Perspectives on the Yemeni crisis and prospects for peace

Published on Tuesday, 26th of January 2016

Event held by CMI in December provided insights into the Yemeni crisis and explored meaningful ways to assist conflict resolution efforts.

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Importance of confidence-building at all levels of the Yemeni society, involvement of local communities in peacemaking efforts as well as continued support for women’s participation in conflict resolution were among the issues highlighted by the participants.

On 8 December 2015, CMI organised a roundtable discussion on the Yemeni conflict and its regional dimensions. The event titled “Perspectives on the Yemeni Crisis and Prospects for Peace” brought together analysts, policymakers and representatives of NGOs to engage in discussion on the underlying causes of the ongoing war, reflect on the potential repercussions of the conflict for Yemen’s political future and to explore ways to advance conflict resolution and reconciliation at different levels of the society.

The panellists were Abdul-Ghani Al-Iriyani, Ceasefire Design Expert with UNOPS, Bettina Muscheidt, Head of EU Delegation to Yemen and Antonia Potter Prentice, CMI’s Senior Manager on Gender, Inclusion and Mediation Support. The discussion was moderated by Andrew Marshall, Senior Advisor on Dialogue and Mediation at CMI. The event was held at CMI Brussels office.

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The panellists emphasised the urgent need to end fighting and resume dialogue engaging all sides. From left, Bettina Muscheidt, Abdul-Ghani Al-Iriyani, Andrew Marshall and Antonia Potter Prentice.

Below are some of the findings and recommendations that emerged from the discussion. Read the full summary of the discussion here.

  • Amid growing polarisation, there are few actors that are trusted by and able to engage with all political groups. Against this background, creation of an entity involving actors from across conflict divides was suggested. With access to opposing sides, such entity has the potential to build trust and enhance communication between antagonistic political groups.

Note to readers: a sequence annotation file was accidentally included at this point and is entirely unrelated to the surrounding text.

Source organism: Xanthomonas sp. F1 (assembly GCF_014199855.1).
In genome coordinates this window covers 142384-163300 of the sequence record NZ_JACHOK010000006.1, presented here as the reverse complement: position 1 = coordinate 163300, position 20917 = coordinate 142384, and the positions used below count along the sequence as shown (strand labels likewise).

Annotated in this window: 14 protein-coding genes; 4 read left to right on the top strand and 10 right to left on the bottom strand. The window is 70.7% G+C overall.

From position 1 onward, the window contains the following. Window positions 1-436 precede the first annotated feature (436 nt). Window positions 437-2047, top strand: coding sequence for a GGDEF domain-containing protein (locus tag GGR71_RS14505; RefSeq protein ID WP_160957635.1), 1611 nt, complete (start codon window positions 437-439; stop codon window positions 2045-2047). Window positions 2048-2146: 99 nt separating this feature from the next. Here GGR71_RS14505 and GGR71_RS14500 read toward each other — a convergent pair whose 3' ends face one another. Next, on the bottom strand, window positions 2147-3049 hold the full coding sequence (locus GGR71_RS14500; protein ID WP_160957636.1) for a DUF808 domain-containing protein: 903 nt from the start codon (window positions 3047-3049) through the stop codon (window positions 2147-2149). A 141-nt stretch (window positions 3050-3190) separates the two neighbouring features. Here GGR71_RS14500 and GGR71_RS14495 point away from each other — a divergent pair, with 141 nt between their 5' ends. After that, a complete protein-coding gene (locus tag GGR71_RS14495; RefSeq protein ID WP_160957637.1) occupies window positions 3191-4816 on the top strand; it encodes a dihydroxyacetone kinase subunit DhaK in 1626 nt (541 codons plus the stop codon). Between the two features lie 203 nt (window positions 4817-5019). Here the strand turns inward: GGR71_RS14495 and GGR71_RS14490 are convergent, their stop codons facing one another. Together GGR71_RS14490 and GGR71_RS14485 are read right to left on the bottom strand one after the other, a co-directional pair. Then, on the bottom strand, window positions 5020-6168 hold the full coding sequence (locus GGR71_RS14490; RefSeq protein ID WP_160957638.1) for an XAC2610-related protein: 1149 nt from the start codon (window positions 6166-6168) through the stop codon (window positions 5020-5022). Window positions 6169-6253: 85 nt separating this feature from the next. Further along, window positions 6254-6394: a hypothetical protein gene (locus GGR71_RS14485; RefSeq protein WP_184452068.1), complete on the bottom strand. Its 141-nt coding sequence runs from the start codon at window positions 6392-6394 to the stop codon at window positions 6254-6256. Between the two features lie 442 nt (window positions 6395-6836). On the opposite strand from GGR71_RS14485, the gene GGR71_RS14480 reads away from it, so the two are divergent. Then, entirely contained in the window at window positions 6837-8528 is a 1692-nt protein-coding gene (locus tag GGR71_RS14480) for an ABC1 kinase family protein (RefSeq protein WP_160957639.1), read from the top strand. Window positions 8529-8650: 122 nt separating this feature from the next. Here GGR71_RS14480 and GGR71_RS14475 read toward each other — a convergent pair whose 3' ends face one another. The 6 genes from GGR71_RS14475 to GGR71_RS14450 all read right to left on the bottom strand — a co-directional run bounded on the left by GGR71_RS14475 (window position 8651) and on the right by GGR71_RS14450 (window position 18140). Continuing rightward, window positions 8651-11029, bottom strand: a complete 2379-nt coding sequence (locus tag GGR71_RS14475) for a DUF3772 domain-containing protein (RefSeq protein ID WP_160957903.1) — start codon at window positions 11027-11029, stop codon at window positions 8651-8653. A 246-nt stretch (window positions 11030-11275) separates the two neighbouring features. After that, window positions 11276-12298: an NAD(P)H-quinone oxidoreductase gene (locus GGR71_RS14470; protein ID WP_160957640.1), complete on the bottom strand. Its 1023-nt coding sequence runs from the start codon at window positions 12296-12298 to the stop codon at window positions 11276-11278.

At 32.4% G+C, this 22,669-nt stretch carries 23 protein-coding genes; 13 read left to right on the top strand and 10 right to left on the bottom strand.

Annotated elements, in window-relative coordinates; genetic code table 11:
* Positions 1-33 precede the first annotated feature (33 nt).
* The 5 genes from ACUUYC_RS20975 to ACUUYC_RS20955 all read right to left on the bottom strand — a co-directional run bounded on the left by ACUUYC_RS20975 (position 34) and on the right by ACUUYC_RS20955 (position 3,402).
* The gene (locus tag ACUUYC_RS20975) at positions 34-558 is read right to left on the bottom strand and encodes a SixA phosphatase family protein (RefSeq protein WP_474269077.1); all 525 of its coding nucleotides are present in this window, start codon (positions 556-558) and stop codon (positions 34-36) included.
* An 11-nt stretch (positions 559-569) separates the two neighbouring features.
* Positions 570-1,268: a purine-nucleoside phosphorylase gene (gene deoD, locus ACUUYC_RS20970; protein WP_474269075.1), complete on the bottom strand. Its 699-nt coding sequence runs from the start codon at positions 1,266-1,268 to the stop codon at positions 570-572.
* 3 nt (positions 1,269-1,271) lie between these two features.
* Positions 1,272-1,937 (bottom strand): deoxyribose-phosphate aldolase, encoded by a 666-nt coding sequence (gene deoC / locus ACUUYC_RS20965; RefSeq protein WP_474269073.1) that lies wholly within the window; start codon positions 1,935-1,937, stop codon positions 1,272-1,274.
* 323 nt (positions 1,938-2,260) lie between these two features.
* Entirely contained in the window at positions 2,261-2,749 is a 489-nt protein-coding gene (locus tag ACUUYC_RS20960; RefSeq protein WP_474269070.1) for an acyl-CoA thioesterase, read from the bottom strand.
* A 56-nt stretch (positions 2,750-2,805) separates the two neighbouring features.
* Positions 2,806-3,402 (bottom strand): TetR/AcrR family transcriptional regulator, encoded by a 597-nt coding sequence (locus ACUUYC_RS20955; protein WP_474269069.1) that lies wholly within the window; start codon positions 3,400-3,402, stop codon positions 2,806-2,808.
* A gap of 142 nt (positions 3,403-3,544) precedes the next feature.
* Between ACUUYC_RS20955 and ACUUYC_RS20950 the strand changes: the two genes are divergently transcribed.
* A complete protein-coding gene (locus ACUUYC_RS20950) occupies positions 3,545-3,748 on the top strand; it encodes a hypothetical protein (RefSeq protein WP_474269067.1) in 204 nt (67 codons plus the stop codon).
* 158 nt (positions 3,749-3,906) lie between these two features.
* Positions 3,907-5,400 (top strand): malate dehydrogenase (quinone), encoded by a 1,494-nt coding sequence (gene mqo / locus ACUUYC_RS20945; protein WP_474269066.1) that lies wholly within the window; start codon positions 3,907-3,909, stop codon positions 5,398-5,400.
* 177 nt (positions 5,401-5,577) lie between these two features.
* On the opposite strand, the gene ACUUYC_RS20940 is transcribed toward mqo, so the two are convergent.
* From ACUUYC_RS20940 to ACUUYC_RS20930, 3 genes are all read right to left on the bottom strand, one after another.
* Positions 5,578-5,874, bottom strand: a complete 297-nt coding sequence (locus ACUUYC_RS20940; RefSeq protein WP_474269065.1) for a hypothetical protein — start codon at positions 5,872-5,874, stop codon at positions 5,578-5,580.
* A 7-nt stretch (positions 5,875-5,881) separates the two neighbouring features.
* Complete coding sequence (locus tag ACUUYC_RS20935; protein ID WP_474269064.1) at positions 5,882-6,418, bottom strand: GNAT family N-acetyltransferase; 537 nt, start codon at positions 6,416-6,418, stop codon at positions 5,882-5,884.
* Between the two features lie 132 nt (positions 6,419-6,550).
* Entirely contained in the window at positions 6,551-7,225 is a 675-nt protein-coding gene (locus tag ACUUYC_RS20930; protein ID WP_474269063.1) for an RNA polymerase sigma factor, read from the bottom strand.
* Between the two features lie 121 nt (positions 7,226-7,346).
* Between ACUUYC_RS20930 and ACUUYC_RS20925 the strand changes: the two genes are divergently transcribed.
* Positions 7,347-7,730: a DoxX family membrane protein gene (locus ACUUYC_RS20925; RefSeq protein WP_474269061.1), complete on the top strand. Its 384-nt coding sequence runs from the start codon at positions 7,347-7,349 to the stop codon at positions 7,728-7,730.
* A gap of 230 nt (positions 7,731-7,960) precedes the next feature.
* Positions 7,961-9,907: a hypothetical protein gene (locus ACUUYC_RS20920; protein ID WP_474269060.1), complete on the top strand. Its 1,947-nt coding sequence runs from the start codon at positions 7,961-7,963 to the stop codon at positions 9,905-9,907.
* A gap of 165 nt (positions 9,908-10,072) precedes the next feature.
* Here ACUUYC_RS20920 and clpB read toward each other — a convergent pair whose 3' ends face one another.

• Inclusiveness should be a priority in the conflict resolution efforts from the start. It was noted that not all entities have to be directly represented; there are different mechanisms for incorporating the views and priorities of different groups in the peace process. Particular attention should be paid to ensuring significant, yet fragile gains made on women’s participation during the political transition period will not be lost.
  • National-level peace process needs to be accompanied by confidence-building and reconciliation measures in and between local communities. Mitigating tensions at the local level is essential for ensuring broader buy-in for any agreements reached in the national talks.
  • Local-level conflict resolution mechanisms play an important role in reducing tensions and conflict affecting local communities. They can also assist in filling the governance and security vacuum that is expected to persist for some time to come given the time required for building functioning state institutions. Therefore, international actors should seek to strengthen local initiatives in parallel to assisting the national peacemaking efforts.
  • The future political process should be anchored in specific goals and a clear timeline.  After the conclusion of the talks, swift implementation of the agreements is critical in order to prevent re-emergence of tensions.
  • Delivering concrete improvements in the daily lives of the population during the negotiations plays an important role in strengthening the legitimacy of the political process and the broader political system.
  • The recommendations of the National Dialogue Conference (NDC) are broadly acceptable to Yemenis from across the political spectrum and, once the immediate conflict is resolved, can provide a basis for further negotiations on political, economic and social reforms. For the NDC outcomes to retain their acceptability, the most contested issues should, however, be revisited.